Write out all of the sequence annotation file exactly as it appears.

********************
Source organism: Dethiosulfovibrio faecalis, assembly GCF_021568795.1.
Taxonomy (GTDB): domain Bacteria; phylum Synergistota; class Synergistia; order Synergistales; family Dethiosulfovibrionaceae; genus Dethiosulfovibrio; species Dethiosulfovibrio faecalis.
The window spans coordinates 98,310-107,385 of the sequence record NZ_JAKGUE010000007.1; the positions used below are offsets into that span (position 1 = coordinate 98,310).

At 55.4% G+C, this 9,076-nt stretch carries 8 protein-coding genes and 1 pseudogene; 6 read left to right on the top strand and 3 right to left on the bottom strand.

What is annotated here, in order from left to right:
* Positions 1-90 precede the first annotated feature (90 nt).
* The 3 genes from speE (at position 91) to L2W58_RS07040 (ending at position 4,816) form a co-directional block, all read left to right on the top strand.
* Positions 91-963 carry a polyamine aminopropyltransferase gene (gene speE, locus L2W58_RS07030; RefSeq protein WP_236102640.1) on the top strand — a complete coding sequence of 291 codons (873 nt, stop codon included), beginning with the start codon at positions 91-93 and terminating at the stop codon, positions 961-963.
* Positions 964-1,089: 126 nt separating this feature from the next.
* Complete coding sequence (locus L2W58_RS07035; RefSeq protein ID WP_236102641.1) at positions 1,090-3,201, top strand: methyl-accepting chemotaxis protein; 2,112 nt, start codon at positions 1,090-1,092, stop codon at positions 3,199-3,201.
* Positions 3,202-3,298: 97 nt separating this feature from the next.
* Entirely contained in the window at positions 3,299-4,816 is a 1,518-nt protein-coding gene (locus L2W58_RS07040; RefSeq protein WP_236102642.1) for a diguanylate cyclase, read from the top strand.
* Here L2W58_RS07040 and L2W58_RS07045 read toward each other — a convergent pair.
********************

Source organism: Dethiosulfovibrio faecalis, assembly GCF_021568795.1.
Taxonomy (GTDB): domain Bacteria; phylum Synergistota; class Synergistia; order Synergistales; family Dethiosulfovibrionaceae; genus Dethiosulfovibrio; species Dethiosulfovibrio faecalis.
The window spans coordinates 98,310-107,385 of the sequence record NZ_JAKGUE010000007.1; the positions used below are offsets into that span (position 1 = coordinate 98,310).

At 55.4% G+C, this 9,076-nt stretch carries 8 protein-coding genes and 1 pseudogene; 6 read left to right on the top strand and 3 right to left on the bottom strand.

What is annotated here, in order from left to right:
* Positions 1-90 precede the first annotated feature (90 nt).
* The 3 genes from speE (at position 91) to L2W58_RS07040 (ending at position 4,816) form a co-directional block, all read left to right on the top strand.
* Positions 91-963 carry a polyamine aminopropyltransferase gene (gene speE, locus L2W58_RS07030; RefSeq protein WP_236102640.1) on the top strand — a complete coding sequence of 291 codons (873 nt, stop codon included), beginning with the start codon at positions 91-93 and terminating at the stop codon, positions 961-963.
* Positions 964-1,089: 126 nt separating this feature from the next.
* Complete coding sequence (locus L2W58_RS07035; RefSeq protein ID WP_236102641.1) at positions 1,090-3,201, top strand: methyl-accepting chemotaxis protein; 2,112 nt, start codon at positions 1,090-1,092, stop codon at positions 3,199-3,201.
* Positions 3,202-3,298: 97 nt separating this feature from the next.
* Entirely contained in the window at positions 3,299-4,816 is a 1,518-nt protein-coding gene (locus L2W58_RS07040; RefSeq protein WP_236102642.1) for a diguanylate cyclase, read from the top strand.
* Here L2W58_RS07040 and L2W58_RS07045 read toward each other — a convergent pair.